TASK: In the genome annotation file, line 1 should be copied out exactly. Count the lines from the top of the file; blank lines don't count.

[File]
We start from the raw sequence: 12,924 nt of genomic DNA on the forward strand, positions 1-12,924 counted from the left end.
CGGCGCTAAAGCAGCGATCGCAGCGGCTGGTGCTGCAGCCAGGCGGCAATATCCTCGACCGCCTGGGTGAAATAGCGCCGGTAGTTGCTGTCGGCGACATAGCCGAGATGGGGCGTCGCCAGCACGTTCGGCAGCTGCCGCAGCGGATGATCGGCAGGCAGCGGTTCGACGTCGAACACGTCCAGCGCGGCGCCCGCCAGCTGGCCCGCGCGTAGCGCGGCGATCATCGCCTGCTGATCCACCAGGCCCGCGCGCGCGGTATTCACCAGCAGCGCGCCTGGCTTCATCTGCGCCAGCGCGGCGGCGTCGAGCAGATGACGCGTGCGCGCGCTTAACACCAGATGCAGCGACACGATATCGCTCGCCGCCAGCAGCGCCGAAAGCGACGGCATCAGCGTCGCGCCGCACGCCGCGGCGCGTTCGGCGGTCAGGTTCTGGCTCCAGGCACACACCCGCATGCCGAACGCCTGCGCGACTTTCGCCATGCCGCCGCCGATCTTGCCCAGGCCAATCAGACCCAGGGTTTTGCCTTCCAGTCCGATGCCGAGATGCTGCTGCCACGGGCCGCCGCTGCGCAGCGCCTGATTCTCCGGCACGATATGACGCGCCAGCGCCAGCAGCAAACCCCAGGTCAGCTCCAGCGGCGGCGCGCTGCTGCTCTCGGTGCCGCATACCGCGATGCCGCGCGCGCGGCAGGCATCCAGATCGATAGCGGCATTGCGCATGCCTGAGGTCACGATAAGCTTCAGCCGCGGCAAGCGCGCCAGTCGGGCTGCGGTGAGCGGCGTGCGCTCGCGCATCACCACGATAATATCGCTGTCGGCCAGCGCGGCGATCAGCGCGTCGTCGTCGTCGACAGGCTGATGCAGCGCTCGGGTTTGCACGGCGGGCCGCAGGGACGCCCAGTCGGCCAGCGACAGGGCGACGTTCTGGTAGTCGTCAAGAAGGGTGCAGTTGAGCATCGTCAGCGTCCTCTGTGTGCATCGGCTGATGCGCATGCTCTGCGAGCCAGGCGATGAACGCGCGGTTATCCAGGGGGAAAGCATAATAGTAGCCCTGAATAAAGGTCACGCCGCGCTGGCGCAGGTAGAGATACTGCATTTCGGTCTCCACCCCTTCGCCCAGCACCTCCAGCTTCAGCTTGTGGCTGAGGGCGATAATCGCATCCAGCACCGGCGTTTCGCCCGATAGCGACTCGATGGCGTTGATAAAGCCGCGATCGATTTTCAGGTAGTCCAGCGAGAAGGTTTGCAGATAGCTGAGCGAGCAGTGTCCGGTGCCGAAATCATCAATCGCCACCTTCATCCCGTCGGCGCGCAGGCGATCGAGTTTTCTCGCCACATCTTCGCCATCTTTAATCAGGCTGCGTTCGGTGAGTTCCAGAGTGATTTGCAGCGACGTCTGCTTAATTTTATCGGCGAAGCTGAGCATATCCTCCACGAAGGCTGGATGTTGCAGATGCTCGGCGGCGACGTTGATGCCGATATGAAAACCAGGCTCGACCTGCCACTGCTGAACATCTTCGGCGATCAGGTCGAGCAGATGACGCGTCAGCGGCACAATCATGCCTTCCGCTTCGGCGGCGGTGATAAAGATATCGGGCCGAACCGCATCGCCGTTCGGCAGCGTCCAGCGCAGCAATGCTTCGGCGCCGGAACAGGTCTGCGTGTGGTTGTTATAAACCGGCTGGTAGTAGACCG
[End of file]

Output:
We start from the raw sequence: 12,924 nt of genomic DNA on the forward strand, positions 1-12,924 counted from the left end.